The U.S. is now supplying Ukraine with ScanEagle drones. This can spell bad news for Russian generals and ammunition handlers as the drones can help Ukrainian artillery destroy command posts and ammunition dumps.
As part of the $775 million military aid package announced by Washington on August 19, Ukraine will receive 15 ScanEagle drones. The ScanEagles are small but long-endurance UAVs that can stay in the air for almost 24 hours enabling them to provide Ukrainian artillery with real-time imagery and coordinates of Russian troops and facilities.
The ScanEagle is a proven system already in use with the U.S. Air Force, Navy, Marine Corps, and Coast Guard, as well as almost 30 countries.
While the ScanEagle is not an attack drone, in many ways, it is more powerful than a missile-armed UAV. The 40-pound drone is four feet long and has a wingspan of 10 feet. With a maximum speed of 80 miles per hour and a maximum altitude of 16,000 feet, its performance isn’t particularly impressive compared to larger drones such as the MQ-9 Reaper, which has a speed of 275 miles per hour and can fly at 50,000 feet.
Might isn’t always right
But for Ukraine, the ScanEagle has several attractive qualities. With the Ukraine conflict bogging down into trench warfare, a drone that can persistently surveil a sector for dug-in and well-camouflaged troops, vehicles, and installations is valuable.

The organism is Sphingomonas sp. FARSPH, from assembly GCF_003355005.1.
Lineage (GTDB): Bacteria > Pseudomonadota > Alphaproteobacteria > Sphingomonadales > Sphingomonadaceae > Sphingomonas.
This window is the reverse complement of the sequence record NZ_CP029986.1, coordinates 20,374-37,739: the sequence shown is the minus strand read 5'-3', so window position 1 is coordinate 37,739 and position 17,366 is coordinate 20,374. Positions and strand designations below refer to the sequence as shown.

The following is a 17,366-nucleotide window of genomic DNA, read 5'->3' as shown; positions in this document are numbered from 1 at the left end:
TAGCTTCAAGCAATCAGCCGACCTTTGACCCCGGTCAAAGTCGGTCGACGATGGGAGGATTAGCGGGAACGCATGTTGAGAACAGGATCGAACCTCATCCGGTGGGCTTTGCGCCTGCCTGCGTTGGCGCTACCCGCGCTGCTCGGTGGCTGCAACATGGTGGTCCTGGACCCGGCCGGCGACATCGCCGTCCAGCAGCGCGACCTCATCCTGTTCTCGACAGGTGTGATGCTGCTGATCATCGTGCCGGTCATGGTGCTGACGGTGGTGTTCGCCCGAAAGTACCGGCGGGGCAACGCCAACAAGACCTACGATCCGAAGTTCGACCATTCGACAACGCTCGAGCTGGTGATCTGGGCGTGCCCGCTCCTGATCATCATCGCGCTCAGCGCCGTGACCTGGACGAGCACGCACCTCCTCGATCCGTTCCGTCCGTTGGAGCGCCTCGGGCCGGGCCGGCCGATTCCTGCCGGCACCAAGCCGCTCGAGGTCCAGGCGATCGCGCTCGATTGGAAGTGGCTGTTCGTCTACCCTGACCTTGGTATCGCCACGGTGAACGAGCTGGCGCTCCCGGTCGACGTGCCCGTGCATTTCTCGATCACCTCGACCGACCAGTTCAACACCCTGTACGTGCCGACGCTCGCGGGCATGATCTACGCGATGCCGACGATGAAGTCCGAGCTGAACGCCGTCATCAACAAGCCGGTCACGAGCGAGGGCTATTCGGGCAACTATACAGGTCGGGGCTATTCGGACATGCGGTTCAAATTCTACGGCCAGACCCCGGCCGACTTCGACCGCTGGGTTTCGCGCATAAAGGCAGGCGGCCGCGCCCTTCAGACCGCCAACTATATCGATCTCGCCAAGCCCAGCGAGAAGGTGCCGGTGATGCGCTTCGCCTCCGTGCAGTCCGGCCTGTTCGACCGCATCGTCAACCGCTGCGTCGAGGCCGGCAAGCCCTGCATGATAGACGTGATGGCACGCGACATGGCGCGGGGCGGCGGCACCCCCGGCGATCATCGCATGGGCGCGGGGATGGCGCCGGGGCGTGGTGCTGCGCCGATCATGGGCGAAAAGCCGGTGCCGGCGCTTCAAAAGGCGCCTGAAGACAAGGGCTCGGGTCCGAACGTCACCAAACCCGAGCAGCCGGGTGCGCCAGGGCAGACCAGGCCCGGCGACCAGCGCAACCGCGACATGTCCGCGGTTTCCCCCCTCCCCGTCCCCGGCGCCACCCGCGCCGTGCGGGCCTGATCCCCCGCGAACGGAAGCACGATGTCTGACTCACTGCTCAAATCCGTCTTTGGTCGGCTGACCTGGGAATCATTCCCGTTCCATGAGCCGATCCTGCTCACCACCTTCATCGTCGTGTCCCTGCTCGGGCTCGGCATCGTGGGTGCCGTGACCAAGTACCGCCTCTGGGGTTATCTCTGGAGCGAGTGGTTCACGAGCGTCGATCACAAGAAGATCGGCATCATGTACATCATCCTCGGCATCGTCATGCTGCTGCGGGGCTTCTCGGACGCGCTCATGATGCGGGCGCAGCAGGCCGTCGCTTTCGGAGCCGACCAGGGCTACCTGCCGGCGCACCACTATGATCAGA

The ScanEagle system is also mobile, rugged, and doesn’t need a runway.
“The Scan Eagle UAS is a portable system, which features four air vehicles, a ground control station, remote video terminal, and a launch and recovery system known as the Skyhook system,” according to the U.S. Air Force.
“Two specially trained airmen operate the Scan Eagle UAS with two additional maintenance personnel. The system is launched by a catapult, and retrieved by the Skyhook system which uses a hook on the edge of the wingtip to catch a rope hanging from a 30- to 50-foot pole. It requires no runway for launch or recovery,” the Air Force adds.
This means that unlike manned aircraft or large drones, Russia can’t stop ScanEagle flights by knocking out their airbases. Destroying a ScanEagle unit would probably require Russian artillery or aircraft to have real-time targeting data.
Equipped with electro-optical/infrared (EO/IR) and thermal imagers, ScanEagle can relay daytime and infrared imagery back to its operators, who can quickly relay data to Ukrainian artillery. While not exactly expendable at more than $4 million for a four-drone system, they are cheap enough for Ukraine to absorb the inevitable attrition as the UAVs are consumed by combat and accidents.
Ukraine has already used several types of UAVs, including missile-armed, Turkish-made TB2 attack drones, and U.S. Switchblade kamikaze drones. As a surveillance UAV, ScanEagle isn’t likely to draw the same attention and praise as its armed cousins. However, if it enhances the effectiveness of Ukrainian artillery – and inhibits the effectiveness of Russian artillery, and command and logistic centers – then ScanEagle may prove to be effective indeed.
Feature Image: A ScanEagle surveillance drone. (Boeing)